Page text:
Negotiation of inalienability and meanings at the classic Maya center of Aguateca, Guatemala

Research output: Contribution to journalArticle

3 Citations (Scopus)

Abstract

A central issue in Annette Weiner's theory of inalienable possessions is the meaning of objects. This chapter provides a critique of conceptualizations that view objects as repositories of fixed, preexisting meaning from perspectives of practice theory, performance theory, and cognitive sciences. It examines how inalienability and associated meanings are created, negotiated, and contested. Data from the Classic Maya site of Aguateca provide an example of how symbolic objects and their perceived inalienability became points of reference and contestation among the ruler, other elites, and non-elites.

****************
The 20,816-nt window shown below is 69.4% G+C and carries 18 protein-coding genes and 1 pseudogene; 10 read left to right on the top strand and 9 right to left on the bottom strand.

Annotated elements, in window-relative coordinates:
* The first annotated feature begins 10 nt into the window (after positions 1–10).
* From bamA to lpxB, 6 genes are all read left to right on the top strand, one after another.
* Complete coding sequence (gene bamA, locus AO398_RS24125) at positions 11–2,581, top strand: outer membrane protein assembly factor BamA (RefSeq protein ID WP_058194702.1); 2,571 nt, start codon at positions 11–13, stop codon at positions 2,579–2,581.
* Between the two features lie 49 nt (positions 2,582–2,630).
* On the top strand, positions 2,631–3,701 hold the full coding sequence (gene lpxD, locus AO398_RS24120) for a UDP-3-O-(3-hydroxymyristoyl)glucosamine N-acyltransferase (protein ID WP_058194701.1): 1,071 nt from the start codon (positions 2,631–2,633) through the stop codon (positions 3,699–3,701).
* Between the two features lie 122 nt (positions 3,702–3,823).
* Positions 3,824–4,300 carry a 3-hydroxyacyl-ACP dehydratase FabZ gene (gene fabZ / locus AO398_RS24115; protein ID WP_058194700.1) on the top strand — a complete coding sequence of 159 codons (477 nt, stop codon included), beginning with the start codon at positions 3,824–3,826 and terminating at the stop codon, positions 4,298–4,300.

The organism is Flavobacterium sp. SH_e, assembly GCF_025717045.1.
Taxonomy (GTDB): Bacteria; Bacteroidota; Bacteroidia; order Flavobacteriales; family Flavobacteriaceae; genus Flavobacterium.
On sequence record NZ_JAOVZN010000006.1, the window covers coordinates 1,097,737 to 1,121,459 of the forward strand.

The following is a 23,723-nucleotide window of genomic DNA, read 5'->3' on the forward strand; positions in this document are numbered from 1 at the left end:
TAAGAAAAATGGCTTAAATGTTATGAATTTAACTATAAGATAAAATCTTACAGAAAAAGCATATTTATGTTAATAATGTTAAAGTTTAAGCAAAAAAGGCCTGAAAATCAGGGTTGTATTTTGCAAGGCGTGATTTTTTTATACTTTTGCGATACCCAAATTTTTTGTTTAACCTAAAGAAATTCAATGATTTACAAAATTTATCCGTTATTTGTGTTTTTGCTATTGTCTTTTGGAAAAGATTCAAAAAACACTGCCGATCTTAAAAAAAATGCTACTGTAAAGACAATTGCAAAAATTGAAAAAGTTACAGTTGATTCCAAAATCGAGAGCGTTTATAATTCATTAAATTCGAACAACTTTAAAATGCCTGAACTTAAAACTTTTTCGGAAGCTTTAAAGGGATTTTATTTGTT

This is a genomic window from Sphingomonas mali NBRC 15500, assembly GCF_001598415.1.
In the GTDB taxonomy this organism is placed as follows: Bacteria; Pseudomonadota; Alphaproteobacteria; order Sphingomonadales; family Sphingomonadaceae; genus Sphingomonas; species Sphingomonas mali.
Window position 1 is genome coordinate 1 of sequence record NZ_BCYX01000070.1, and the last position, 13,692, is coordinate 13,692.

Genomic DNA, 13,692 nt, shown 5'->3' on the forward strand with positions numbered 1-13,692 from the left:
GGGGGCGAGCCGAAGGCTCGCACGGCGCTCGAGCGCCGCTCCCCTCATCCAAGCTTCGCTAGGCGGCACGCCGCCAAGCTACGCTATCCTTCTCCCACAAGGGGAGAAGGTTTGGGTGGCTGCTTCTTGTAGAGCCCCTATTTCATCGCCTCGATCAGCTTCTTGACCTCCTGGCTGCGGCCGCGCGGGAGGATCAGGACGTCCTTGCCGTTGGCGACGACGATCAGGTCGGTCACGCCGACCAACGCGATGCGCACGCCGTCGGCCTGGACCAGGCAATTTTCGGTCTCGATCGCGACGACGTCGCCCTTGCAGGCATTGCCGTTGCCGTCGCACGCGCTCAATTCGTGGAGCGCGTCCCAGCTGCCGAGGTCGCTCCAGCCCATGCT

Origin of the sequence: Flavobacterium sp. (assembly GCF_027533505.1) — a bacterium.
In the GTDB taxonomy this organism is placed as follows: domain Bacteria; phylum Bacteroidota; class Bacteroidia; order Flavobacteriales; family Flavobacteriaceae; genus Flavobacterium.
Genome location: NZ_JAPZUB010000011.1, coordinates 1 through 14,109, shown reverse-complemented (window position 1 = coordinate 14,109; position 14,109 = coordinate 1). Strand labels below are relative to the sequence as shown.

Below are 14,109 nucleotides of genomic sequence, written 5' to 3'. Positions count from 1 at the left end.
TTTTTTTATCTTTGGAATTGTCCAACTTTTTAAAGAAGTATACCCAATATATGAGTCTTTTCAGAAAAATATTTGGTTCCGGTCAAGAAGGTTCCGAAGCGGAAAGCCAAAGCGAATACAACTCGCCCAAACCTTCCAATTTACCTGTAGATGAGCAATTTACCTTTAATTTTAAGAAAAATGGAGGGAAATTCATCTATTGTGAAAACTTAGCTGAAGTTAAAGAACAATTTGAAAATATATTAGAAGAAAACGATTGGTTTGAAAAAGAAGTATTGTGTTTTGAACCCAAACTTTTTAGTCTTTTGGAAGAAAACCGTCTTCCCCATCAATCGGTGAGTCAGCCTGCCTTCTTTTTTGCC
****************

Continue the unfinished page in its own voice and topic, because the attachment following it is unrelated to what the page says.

Original languageEnglish (US)
Pages (from-to)128-141
Number of pages14
JournalArcheological Papers of the American Anthropological Association
Volume23
Issue number1
DOIs
StatePublished - 2013

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Guatemala
theory-practice
possession
elite
science
performance
Classic Maya

ASJC Scopus subject areas

  • Archaeology
  • Archaeology

Cite this

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